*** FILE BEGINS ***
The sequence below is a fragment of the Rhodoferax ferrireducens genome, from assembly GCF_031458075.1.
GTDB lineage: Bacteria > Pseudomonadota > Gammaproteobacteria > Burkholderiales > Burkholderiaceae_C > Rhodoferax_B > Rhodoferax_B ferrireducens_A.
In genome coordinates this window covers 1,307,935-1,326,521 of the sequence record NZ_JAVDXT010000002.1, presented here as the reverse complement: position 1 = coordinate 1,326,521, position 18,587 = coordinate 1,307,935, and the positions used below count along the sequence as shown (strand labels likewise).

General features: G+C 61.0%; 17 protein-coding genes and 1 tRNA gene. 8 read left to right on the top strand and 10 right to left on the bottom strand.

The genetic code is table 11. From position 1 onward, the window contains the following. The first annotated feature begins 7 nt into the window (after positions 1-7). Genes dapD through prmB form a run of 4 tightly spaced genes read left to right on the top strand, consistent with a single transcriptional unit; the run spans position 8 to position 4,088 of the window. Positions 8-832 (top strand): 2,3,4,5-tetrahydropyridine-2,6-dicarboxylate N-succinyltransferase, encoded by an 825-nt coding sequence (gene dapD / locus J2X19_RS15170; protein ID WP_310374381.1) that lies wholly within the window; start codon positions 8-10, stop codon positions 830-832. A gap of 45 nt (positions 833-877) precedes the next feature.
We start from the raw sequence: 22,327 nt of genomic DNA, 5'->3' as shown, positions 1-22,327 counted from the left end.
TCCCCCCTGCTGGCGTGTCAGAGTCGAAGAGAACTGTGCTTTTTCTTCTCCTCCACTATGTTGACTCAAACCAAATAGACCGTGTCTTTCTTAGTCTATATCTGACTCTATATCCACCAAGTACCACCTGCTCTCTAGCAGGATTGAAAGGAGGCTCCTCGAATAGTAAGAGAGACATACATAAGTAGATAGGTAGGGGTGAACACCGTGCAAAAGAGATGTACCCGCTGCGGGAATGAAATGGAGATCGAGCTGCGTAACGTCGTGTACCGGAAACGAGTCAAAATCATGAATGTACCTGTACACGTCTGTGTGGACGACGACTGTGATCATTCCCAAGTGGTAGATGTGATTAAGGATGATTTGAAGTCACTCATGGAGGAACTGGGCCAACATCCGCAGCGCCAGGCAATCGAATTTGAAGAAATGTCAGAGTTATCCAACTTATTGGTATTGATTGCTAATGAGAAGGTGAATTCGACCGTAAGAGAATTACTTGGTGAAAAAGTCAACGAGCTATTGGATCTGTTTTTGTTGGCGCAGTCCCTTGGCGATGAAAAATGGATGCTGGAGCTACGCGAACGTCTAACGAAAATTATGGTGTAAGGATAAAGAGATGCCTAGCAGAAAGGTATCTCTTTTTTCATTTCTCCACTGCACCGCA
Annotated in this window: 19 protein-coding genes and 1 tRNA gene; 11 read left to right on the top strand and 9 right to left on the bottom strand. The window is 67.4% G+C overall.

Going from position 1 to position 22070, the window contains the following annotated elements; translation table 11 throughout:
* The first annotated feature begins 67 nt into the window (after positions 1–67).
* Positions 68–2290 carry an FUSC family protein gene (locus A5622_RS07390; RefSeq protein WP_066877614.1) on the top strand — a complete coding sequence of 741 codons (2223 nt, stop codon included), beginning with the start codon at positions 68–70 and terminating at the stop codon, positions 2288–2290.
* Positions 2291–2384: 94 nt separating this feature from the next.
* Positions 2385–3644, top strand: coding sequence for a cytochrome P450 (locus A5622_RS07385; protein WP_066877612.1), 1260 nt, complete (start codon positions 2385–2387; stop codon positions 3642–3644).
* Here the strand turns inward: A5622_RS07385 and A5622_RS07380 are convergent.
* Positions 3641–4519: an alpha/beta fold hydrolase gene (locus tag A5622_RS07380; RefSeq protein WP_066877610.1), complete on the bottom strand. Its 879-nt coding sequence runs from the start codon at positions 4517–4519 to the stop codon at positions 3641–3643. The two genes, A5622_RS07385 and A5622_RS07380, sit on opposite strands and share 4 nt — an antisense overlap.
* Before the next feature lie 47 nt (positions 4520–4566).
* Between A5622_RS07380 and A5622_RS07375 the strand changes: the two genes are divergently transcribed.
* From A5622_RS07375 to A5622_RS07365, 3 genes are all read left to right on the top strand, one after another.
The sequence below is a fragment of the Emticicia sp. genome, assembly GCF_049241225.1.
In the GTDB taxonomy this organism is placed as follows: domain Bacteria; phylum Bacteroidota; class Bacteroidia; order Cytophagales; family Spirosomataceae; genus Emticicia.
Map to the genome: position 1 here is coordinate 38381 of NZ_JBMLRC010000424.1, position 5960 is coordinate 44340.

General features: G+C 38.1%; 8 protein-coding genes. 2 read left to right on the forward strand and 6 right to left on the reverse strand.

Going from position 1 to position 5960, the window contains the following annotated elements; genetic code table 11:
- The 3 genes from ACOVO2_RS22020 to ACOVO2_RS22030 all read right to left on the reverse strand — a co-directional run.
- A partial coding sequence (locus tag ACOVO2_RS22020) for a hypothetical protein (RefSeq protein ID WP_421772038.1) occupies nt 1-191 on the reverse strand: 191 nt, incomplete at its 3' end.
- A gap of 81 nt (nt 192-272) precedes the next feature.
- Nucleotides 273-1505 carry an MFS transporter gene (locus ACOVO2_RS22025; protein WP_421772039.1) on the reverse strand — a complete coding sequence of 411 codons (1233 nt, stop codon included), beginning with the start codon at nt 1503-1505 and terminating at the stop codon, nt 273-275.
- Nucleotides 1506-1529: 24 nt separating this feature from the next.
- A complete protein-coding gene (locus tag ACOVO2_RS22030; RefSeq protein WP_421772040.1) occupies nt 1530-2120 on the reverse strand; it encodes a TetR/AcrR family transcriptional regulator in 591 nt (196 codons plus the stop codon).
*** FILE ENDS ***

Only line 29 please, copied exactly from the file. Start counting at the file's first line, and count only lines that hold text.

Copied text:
- A complete protein-coding gene (locus tag ACOVO2_RS22030; RefSeq protein WP_421772040.1) occupies nt 1530-2120 on the reverse strand; it encodes a TetR/AcrR family transcriptional regulator in 591 nt (196 codons plus the stop codon).